Philip Seymour Hoffman, in one of his final film roles, stars as Mickey in "God's Pocket," the new movie directed by John Slattery. Slattery is famous for his role as Roger Sterling on TV's "Mad Men" and over the years has directed several episodes of that AMC series. He makes the transition to feature film directing with "God's Pocket" which he and Alex Metcalf adapted from the 1983 novel by Pete Dexter.

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Author Interviews
1:26 pm
Thu May 8, 2014

A Cartoonist's Funny, Heartbreaking Take On Caring For Aging Parents

Roz Chast Bloomsbury

It's never easy to talk with aging parents about the end of life, but it was maybe particularly difficult for Roz Chast and her parents, which is why her new graphic memoir is called Can't We Talk About Something More Pleasant?

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Movie Reviews
1:26 pm
Thu May 8, 2014

Two Italys Take A Road Trip In 'Il Sorpasso'

Courtesy of the Criterion Collection

Originally published on Thu May 8, 2014 8:33 pm

If the road movie has a home, it's surely the United States. After all, the settling of America was itself a kind of humongous road picture — all those wagons rolling across the new continent's spectacular vastness. And with our ceaseless love of movement, we became the first people to be transported — in every sense — by the automobile. Small wonder, then, that so many famous Hollywood films, from It Happened One Night to Thelma & Louise, are all about hitting the road.

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Television
1:37 pm
Wed May 7, 2014

'Hill Street Blues' Created Two Eras For TV Drama: Before And After

Among Hill Street Blues' many innovations, says David Bianculli, was focusing on a large ensemble cast instead of one or two central stars. Pictured here: Veronica Hamel as Joyce Davenport, Daniel J. Travanti as Capt. Frank Furillo and Robert Prosky as Sgt. Stan Jablonski.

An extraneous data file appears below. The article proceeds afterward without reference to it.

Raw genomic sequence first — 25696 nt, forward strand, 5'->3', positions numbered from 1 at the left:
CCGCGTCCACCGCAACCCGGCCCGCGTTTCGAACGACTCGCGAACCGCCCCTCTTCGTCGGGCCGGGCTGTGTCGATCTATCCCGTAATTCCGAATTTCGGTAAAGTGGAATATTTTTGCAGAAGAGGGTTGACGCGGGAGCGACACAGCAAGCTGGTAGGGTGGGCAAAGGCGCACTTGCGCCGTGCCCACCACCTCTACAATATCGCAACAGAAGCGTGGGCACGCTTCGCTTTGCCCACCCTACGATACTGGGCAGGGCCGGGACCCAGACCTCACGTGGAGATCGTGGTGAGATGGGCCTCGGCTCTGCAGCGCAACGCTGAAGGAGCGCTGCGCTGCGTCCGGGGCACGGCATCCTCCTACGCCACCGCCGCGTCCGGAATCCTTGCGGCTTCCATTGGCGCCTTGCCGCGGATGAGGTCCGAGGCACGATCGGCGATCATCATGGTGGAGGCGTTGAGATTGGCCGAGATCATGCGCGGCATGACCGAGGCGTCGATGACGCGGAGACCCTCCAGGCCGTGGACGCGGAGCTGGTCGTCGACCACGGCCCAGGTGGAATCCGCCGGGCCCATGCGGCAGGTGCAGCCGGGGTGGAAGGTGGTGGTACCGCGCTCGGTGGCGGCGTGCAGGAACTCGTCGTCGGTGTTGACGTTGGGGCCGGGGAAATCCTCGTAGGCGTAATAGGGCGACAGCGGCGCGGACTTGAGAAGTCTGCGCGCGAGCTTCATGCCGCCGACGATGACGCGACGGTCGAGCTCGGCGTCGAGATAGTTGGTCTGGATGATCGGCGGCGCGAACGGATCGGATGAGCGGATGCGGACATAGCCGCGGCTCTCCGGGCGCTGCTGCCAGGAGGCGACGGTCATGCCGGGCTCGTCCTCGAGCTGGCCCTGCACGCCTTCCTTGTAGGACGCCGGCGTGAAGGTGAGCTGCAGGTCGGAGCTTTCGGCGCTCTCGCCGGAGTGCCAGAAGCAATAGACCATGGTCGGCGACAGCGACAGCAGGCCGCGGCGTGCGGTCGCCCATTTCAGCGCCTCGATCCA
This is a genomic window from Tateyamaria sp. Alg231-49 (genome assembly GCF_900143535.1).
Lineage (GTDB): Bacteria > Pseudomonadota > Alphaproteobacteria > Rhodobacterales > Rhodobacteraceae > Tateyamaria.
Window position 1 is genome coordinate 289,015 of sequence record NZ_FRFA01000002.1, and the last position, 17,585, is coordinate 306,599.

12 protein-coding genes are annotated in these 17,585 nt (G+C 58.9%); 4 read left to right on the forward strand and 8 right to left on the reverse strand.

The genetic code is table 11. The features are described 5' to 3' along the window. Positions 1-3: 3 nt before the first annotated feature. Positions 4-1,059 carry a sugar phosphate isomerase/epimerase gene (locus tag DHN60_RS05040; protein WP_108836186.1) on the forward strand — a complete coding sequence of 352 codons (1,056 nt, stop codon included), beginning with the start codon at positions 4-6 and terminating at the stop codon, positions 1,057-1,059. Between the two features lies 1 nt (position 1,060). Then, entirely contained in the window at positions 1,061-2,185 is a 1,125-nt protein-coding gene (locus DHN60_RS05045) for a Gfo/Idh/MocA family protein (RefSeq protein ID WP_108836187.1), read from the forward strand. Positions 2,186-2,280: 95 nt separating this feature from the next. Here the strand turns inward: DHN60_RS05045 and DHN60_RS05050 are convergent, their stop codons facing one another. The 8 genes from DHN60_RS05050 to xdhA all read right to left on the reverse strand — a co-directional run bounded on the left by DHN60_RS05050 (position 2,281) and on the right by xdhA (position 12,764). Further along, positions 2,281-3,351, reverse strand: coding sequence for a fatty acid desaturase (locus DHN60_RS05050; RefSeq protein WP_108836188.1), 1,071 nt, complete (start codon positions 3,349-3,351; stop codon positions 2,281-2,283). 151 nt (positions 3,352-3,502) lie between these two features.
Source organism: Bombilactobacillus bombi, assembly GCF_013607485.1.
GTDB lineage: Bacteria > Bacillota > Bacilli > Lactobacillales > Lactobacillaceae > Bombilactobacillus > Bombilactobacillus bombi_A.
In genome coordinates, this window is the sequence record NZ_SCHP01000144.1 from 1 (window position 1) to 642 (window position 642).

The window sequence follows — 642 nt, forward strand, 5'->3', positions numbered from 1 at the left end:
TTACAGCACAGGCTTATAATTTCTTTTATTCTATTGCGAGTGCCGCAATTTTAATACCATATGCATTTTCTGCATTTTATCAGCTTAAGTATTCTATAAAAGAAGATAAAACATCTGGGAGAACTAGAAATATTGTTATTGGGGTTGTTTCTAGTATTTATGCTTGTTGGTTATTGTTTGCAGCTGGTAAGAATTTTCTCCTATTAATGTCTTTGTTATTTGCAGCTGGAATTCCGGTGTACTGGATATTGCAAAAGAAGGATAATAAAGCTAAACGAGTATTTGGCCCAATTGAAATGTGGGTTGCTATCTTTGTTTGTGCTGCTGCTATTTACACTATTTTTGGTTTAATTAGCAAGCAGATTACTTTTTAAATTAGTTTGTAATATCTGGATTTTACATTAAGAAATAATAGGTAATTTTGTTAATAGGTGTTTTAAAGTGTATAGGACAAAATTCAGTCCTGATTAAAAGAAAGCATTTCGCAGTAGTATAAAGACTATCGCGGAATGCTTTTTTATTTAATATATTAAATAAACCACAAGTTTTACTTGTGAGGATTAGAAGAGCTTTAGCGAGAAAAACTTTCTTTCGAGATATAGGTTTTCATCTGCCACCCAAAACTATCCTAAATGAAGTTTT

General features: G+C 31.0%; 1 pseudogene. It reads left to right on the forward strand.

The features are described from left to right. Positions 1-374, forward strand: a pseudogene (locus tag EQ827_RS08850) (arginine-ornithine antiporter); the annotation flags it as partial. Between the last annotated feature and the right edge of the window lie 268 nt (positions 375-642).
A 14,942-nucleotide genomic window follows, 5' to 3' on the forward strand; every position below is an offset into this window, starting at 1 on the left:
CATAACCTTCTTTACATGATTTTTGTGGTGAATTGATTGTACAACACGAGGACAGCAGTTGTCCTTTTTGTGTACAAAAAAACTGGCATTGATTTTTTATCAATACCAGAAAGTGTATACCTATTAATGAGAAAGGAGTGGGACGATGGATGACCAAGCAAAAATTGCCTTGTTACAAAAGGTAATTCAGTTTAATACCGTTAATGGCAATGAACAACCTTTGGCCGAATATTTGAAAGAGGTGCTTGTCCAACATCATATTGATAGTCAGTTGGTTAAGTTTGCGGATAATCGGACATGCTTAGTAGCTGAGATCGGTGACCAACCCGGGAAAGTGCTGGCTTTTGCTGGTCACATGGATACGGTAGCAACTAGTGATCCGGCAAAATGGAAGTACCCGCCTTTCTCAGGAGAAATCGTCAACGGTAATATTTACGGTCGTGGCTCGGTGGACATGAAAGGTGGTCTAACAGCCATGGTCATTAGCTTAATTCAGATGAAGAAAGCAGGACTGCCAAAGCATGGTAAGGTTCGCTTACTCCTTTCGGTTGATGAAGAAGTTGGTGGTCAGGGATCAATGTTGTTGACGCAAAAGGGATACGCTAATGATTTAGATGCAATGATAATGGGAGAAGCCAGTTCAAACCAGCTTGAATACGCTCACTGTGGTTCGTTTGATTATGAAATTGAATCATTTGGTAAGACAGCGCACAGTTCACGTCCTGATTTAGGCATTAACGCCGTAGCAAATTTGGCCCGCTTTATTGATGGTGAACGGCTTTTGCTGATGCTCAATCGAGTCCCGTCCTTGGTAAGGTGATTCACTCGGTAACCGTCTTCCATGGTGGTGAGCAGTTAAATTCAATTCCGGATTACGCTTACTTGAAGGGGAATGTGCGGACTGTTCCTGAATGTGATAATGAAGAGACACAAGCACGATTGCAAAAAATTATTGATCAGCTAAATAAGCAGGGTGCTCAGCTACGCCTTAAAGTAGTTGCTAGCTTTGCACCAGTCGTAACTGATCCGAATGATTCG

David Sutton NBCU Photo Bank via Getty Images

Originally published on Wed May 7, 2014 2:49 pm

It's very easy, and not at all inaccurate, to divide dramatic series television into two eras: before Hill Street Blues — which has just been released on DVD in its entirety for the first time -- and after. Before NBC televised Hill Street in 1981, most continuing drama series were presented as stand-alone, interchangeable hours starring the same characters. Every week, TV detectives Joe Mannix or Theo Kojak or Tony Baretta would investigate a crime, catch the villains and wait for next week to do it again.

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Author Interviews
1:37 pm
Wed May 7, 2014

From Poker Amateur To World Series Competitor In 'The Noble Hustle'

Poker players take part in the 2004 World Series of Poker Tournament in Las Vegas.
Frazer Harrison Getty Images

When the World Series of Poker began in 1970, it was a pretty modest affair — seven veterans of the game competing for just the honor, no prize money. Today, more than 6,000 players pay the $10,000 entrance fee for the No-Limit Texas Hold 'em Tournament. ESPN televises the final table, and last year the winner took home more than $8 million in prize money.

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The Fresh Air Interview
1:34 pm
Tue May 6, 2014

Sam Baker: Finding Grace In The Wake Of Destruction

Sam Baker's new album is titled Say Grace.
C. Lawrence Courtesy of the artist